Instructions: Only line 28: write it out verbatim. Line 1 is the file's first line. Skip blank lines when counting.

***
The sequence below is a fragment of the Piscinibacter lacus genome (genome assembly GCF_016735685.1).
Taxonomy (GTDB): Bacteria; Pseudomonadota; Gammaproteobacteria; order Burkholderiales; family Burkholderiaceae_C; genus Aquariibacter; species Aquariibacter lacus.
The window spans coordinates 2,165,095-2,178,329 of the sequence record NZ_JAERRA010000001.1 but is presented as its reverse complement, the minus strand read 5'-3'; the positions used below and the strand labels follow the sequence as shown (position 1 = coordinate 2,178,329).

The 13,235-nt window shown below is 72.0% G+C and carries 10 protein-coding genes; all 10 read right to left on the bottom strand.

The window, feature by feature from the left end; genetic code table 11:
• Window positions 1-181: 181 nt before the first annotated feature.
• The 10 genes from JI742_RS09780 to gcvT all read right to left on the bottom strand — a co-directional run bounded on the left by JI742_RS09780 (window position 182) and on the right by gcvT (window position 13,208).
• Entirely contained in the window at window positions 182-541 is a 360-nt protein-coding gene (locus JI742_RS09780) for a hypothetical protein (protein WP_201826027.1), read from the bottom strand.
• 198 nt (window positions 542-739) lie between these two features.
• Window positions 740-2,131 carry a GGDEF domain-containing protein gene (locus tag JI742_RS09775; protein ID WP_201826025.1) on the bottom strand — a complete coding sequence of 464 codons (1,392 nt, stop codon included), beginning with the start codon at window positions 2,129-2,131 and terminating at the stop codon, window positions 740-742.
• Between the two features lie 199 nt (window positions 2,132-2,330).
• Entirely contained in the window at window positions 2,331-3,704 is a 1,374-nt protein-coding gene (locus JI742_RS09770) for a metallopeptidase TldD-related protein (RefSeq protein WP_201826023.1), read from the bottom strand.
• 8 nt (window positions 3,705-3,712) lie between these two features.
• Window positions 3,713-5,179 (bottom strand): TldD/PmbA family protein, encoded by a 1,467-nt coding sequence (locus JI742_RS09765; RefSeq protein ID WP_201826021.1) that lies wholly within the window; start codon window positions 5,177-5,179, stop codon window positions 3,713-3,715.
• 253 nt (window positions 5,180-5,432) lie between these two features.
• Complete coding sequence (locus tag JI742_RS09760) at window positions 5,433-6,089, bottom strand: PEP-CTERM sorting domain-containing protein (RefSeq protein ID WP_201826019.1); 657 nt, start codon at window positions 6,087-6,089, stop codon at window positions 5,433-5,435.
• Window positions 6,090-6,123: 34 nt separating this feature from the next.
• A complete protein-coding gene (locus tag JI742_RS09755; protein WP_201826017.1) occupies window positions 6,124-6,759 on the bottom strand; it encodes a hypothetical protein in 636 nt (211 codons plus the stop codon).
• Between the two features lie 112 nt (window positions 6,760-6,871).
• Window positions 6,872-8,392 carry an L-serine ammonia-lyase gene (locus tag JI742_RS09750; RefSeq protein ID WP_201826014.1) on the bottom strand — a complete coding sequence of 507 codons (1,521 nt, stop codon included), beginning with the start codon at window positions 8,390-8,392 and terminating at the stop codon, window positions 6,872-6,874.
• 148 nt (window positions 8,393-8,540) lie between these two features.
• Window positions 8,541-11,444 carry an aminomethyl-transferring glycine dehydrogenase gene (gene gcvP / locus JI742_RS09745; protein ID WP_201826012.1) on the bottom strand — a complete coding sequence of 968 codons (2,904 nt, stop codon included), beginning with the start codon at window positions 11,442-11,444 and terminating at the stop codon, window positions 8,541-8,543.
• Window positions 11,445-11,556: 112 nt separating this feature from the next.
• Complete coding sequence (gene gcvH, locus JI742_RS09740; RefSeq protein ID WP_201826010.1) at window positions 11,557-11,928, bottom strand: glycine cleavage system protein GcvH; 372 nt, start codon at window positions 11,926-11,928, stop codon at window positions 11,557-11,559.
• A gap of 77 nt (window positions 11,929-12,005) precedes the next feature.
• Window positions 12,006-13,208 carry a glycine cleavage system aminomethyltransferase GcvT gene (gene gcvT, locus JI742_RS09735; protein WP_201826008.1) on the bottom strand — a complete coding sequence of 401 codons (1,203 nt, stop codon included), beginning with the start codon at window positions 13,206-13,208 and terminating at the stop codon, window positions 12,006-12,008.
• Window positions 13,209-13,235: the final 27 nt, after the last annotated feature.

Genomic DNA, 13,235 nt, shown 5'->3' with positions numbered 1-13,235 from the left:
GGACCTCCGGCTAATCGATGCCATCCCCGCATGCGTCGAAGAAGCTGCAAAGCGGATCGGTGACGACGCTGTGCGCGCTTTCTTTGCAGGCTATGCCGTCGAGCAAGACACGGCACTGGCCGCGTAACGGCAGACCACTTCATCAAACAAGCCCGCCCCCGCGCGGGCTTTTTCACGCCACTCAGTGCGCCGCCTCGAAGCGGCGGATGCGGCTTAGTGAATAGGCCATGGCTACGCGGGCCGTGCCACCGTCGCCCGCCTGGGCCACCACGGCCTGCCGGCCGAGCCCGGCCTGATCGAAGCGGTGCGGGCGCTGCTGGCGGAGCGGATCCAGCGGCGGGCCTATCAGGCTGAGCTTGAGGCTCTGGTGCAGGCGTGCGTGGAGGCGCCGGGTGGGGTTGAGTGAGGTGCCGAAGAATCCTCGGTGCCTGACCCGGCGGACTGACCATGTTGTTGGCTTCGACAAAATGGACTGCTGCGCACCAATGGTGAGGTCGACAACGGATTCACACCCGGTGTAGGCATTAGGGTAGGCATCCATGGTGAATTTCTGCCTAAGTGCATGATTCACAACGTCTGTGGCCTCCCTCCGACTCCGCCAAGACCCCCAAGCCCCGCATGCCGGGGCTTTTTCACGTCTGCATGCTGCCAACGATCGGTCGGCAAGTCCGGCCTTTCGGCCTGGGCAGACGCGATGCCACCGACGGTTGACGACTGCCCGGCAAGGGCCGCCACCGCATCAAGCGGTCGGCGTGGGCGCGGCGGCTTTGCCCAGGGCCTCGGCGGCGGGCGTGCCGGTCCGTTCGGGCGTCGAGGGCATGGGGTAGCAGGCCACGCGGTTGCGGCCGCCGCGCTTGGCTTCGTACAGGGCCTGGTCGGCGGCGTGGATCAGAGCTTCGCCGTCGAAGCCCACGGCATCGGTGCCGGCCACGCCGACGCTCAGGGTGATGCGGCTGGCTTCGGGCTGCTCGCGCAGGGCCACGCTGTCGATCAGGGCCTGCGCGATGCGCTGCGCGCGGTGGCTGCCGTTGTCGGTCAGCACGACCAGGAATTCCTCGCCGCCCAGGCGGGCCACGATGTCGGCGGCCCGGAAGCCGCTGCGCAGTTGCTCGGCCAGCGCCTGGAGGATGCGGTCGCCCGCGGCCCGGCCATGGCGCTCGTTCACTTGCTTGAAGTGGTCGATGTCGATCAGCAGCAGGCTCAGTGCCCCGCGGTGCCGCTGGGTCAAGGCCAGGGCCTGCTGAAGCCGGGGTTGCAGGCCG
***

Genomic DNA, 13,235 nt, shown 5'->3' with positions numbered 1-13,235 from the left: